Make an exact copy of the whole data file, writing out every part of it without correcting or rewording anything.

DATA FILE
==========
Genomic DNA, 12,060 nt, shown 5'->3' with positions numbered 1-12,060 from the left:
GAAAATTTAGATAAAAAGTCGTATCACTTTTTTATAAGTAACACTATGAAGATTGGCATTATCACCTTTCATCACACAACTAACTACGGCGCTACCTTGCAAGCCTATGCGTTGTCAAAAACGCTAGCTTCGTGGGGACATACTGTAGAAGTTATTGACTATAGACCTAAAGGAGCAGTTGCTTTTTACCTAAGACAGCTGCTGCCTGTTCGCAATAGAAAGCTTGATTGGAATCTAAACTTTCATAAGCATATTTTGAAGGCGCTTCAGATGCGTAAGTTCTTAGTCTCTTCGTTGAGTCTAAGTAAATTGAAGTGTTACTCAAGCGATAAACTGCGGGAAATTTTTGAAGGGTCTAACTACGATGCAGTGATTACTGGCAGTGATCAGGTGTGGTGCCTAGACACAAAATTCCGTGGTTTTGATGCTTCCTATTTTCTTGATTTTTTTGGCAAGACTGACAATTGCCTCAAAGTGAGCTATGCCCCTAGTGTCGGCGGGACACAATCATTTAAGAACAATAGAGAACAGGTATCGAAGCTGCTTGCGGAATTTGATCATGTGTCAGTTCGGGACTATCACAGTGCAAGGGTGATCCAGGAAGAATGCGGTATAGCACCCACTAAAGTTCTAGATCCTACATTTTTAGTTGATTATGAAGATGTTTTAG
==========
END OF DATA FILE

Genomic DNA, 12,060 nt, shown 5'->3' with positions numbered 1-12,060 from the left:
GAAAATTTAGATAAAAAGTCGTATCACTTTTTTATAAGTAACACTATGAAGATTGGCATTATCACCTTTCATCACACAACTAACTACGGCGCTACCTTGCAAGCCTATGCGTTGTCAAAAACGCTAGCTTCGTGGGGACATACTGTAGAAGTTATTGACTATAGACCTAAAGGAGCAGTTGCTTTTTACCTAAGACAGCTGCTGCCTGTTCGCAATAGAAAGCTTGATTGGAATCTAAACTTTCATAAGCATATTTTGAAGGCGCTTCAGATGCGTAAGTTCTTAGTCTCTTCGTTGAGTCTAAGTAAATTGAAGTGTTACTCAAGCGATAAACTGCGGGAAATTTTTGAAGGGTCTAACTACGATGCAGTGATTACTGGCAGTGATCAGGTGTGGTGCCTAGACACAAAATTCCGTGGTTTTGATGCTTCCTATTTTCTTGATTTTTTTGGCAAGACTGACAATTGCCTCAAAGTGAGCTATGCCCCTAGTGTCGGCGGGACACAATCATTTAAGAACAATAGAGAACAGGTATCGAAGCTGCTTGCGGAATTTGATCATGTGTCAGTTCGGGACTATCACAGTGCAAGGGTGATCCAGGAAGAATGCGGTATAGCACCCACTAAAGTTCTAGATCCTACATTTTTAGTTGATTATGAAGATGTTTTAG